unlock % Parents Recommend This School
Strongly Agree 66% Agree 33% Disagree 0% Strongly Disagree 2% Don't Know 0% {"strongly_agree"=>66, "agree"=>33, "disagree"=>0, "strongly_disagree"=>2, "dont_know"=>0} Figures based on 58 responses up to 20-06-2019
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Figures based on 58 responses up to 20-06-2019

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Figures based on 58 responses up to 20-06-2019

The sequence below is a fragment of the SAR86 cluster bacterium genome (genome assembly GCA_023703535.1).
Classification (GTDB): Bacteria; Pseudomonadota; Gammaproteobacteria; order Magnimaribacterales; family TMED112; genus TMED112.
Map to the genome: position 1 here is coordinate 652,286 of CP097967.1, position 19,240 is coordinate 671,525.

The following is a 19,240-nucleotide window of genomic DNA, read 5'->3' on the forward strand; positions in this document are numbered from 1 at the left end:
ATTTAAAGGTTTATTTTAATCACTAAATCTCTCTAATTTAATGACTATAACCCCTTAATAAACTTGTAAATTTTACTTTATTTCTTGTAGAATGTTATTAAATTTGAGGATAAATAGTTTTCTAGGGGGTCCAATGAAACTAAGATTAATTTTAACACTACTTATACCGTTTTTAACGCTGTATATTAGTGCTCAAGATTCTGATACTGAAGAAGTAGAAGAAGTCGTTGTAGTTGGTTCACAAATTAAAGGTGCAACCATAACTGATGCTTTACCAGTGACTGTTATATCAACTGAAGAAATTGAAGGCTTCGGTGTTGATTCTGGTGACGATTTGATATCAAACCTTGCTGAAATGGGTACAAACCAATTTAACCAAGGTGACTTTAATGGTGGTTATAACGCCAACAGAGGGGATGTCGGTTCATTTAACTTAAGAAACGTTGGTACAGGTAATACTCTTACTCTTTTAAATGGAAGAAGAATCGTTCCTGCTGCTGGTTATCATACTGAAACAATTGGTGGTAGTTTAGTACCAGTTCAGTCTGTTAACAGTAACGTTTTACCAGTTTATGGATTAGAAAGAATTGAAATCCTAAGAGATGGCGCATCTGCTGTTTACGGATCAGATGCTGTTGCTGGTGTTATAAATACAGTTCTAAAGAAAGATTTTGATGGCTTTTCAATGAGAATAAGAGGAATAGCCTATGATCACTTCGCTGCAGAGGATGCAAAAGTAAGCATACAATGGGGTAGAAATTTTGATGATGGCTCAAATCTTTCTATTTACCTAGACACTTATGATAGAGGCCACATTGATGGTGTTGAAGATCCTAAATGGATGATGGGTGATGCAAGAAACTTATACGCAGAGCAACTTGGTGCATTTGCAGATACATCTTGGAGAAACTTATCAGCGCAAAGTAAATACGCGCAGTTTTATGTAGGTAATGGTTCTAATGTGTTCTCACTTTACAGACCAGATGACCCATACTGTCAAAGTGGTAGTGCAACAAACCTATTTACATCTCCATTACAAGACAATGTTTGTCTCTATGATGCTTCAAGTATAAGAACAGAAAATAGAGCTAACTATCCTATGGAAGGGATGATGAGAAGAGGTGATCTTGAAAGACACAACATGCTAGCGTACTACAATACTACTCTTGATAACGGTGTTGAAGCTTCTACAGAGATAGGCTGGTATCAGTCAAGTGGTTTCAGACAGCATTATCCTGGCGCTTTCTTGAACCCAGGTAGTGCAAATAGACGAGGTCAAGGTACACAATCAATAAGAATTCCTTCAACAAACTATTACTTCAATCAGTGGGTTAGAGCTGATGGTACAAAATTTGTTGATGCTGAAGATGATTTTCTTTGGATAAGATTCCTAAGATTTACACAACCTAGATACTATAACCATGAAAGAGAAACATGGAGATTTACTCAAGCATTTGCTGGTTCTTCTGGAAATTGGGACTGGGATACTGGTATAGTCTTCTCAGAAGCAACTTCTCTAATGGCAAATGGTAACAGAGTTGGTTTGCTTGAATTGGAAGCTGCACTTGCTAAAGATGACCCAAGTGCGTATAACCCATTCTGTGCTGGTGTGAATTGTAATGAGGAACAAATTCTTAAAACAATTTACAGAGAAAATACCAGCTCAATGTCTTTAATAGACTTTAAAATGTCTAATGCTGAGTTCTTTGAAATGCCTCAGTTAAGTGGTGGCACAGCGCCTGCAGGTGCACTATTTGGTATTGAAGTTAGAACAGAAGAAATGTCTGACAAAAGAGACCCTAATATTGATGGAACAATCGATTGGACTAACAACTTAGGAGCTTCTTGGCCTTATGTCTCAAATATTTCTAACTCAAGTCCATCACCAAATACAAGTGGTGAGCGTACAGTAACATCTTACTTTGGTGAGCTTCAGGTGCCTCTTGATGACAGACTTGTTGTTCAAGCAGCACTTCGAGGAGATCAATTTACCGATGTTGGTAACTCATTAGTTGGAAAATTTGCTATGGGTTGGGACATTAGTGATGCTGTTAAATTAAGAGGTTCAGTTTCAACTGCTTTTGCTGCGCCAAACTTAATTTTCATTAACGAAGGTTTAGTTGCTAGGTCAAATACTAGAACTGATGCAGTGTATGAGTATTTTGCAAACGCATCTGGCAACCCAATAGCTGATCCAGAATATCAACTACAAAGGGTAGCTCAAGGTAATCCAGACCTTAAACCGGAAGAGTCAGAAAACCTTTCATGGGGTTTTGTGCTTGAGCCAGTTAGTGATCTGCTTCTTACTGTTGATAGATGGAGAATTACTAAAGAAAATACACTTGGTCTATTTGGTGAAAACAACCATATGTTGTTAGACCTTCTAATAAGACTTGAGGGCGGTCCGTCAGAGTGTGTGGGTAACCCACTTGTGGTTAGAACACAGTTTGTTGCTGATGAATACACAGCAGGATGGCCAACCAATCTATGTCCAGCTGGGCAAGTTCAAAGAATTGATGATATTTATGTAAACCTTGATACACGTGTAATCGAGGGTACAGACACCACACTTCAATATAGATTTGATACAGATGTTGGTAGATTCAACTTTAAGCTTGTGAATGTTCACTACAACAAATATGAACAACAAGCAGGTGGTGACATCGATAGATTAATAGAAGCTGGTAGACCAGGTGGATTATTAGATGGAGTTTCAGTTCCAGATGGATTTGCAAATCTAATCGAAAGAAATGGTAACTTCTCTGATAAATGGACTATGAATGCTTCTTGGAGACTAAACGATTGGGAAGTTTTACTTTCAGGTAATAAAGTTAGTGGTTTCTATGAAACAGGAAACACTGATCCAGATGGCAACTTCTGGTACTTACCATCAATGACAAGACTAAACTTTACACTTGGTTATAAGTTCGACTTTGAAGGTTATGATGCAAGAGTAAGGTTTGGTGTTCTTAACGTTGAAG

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Figures based on 58 responses up to 20-06-2019

unlock

Figures based on 58 responses up to 20-06-2019

unlock

Figures based on 58 responses up to 20-06-2019

unlock

Figures based on 58 responses up to 20-06-2019

unlock

Figures based on 58 responses up to 20-06-2019

unlock

Figures based on 58 responses up to 20-06-2019

unlock

Figures based on 58 responses up to 20-06-2019

unlock

Figures based on 58 responses up to 20-06-2019

unlock

Figures based on 58 responses up to 20-06-2019

Responses taken from Ofsted Parent View